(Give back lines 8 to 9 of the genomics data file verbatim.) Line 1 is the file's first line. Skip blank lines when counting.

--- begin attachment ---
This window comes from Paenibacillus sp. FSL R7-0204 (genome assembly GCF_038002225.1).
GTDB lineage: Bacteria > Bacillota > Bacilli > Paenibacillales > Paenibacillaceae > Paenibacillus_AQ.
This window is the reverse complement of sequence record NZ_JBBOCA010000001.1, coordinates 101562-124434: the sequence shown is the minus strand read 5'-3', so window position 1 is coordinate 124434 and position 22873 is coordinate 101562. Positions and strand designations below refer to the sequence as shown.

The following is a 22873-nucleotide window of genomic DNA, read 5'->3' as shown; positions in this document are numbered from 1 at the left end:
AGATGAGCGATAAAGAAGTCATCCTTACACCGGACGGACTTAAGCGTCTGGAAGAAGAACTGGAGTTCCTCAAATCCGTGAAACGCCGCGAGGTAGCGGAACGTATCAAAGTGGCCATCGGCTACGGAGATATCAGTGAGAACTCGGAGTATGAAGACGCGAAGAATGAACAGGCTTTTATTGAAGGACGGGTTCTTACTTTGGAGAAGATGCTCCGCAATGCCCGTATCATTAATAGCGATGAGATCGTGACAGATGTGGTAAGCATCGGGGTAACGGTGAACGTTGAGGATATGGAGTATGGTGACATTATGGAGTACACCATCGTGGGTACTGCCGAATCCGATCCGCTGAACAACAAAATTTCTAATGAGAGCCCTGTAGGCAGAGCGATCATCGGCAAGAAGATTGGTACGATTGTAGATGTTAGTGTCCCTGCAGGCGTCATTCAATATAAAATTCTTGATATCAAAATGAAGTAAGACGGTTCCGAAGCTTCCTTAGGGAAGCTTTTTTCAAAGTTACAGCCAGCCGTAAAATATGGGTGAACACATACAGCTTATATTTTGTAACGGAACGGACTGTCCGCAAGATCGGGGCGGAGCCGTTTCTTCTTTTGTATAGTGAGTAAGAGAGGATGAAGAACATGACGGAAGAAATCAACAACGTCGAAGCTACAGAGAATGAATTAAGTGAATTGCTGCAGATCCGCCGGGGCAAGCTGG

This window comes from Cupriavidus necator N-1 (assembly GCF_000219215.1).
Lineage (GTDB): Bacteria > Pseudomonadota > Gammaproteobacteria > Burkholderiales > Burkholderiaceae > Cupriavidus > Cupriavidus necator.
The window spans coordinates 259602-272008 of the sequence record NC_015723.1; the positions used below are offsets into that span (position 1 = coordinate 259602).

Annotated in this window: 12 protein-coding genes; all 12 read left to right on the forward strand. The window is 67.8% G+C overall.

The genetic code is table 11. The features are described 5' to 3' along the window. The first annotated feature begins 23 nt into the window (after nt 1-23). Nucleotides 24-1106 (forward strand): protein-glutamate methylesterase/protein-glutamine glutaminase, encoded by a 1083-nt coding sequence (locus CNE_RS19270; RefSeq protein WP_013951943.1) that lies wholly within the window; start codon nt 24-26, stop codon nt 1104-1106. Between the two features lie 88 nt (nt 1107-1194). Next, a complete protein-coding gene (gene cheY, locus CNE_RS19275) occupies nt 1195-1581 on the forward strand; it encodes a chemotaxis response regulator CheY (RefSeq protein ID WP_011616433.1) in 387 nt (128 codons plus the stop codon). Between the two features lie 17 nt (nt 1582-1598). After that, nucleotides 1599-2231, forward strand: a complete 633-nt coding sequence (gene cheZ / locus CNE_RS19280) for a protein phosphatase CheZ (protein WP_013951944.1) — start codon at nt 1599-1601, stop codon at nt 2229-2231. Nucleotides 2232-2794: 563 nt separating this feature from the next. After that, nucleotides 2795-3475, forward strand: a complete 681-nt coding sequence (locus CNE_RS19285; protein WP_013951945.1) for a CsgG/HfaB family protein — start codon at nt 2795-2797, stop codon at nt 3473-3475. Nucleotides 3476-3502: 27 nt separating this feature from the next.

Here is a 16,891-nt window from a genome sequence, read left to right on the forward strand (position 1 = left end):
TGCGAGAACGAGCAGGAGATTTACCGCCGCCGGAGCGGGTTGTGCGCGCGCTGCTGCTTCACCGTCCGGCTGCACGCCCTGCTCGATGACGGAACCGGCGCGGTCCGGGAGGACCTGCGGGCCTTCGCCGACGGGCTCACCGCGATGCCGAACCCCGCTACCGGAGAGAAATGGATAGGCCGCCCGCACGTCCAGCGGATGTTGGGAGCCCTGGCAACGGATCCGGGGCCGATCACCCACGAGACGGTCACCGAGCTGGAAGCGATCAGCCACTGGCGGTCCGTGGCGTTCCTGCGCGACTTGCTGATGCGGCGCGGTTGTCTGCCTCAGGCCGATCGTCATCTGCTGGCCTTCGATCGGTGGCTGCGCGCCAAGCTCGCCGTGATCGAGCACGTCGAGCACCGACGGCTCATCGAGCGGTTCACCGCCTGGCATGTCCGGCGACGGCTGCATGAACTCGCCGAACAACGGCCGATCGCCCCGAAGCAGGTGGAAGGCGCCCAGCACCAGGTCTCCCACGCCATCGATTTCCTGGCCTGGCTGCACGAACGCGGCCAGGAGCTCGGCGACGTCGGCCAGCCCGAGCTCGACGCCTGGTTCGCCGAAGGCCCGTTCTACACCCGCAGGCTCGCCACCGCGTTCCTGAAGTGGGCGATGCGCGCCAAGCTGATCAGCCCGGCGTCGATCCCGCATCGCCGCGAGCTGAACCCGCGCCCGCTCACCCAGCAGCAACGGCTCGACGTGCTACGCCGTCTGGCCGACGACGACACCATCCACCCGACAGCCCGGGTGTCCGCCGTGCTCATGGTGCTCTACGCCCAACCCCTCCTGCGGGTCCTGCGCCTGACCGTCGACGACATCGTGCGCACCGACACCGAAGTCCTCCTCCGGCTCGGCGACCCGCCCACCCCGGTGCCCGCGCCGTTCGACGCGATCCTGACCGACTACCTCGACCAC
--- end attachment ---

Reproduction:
The window spans coordinates 259602-272008 of the sequence record NC_015723.1; the positions used below are offsets into that span (position 1 = coordinate 259602).

Annotated in this window: 12 protein-coding genes; all 12 read left to right on the forward strand. The window is 67.8% G+C overall.